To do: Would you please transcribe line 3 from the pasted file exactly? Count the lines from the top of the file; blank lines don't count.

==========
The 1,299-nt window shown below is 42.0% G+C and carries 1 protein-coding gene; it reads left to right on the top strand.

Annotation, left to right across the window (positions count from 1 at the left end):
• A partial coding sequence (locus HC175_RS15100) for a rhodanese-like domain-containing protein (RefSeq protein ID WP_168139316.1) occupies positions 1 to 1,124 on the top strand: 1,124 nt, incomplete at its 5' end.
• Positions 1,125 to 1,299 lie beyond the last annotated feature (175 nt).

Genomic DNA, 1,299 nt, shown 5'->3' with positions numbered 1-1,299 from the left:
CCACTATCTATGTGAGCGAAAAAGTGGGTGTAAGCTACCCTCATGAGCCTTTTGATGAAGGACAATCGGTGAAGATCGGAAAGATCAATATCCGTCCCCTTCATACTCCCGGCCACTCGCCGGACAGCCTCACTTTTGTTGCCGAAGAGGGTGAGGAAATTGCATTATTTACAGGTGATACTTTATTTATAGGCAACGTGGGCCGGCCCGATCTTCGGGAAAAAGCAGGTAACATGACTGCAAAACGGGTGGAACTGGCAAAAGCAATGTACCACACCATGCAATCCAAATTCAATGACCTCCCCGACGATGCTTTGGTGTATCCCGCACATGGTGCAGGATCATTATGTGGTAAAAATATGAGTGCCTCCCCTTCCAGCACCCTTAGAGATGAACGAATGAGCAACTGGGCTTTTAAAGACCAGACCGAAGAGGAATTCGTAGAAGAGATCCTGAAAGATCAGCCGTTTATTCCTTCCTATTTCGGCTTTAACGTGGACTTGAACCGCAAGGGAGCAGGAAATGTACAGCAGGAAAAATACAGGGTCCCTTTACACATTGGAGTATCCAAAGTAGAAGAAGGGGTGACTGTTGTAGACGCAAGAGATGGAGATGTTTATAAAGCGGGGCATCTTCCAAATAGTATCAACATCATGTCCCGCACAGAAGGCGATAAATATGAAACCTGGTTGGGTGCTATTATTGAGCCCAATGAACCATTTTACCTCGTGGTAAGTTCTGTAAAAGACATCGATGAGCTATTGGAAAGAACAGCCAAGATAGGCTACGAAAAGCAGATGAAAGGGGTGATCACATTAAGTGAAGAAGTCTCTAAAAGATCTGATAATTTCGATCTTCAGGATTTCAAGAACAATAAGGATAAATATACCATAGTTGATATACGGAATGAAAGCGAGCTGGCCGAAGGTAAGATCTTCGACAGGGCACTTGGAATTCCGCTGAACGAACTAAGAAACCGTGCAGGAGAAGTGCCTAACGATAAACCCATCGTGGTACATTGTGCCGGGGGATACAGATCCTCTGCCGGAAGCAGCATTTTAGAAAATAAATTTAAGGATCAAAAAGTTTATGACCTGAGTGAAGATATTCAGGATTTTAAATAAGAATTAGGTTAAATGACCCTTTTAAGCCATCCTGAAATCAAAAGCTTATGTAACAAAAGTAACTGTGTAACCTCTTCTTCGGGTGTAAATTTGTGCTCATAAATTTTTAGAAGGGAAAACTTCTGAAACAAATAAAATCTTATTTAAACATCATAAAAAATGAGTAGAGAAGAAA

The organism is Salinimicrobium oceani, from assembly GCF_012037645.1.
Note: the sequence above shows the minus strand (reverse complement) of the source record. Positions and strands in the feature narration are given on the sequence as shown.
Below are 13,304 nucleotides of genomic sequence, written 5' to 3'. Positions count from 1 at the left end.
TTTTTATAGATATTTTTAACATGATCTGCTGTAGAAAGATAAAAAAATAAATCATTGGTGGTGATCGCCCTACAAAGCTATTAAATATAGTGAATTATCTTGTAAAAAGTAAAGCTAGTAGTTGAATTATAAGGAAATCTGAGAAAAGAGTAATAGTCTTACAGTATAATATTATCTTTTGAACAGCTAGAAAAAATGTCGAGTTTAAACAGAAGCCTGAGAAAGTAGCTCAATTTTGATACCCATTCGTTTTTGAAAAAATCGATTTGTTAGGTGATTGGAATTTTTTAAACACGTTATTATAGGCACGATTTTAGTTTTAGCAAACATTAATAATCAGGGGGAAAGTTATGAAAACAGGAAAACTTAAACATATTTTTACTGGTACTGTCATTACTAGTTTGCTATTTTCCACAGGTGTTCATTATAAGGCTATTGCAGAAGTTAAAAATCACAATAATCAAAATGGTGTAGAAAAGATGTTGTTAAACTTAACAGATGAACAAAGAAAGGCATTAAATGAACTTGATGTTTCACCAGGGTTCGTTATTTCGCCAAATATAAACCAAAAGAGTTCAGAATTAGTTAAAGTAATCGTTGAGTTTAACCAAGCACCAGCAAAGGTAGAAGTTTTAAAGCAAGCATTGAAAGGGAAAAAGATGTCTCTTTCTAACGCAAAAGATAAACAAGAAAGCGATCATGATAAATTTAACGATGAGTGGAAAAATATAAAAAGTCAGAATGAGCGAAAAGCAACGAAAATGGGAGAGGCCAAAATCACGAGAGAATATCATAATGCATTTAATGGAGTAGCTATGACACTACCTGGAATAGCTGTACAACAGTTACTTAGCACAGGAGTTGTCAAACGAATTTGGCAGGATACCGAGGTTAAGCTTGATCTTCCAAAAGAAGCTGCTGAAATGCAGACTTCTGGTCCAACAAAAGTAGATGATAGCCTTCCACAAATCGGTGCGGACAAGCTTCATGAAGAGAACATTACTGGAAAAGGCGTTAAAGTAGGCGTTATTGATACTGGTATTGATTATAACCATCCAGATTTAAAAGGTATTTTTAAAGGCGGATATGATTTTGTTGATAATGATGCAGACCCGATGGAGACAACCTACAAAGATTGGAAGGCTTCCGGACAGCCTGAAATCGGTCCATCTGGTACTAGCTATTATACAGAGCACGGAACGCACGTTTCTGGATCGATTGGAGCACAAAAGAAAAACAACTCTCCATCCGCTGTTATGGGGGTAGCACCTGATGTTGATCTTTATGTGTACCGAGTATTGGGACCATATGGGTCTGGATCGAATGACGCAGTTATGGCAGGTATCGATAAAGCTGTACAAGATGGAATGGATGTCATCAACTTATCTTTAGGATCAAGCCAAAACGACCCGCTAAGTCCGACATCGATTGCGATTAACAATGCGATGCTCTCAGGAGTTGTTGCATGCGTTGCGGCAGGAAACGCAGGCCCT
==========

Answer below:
• A partial coding sequence (locus HC175_RS15100) for a rhodanese-like domain-containing protein (RefSeq protein ID WP_168139316.1) occupies positions 1 to 1,124 on the top strand: 1,124 nt, incomplete at its 5' end.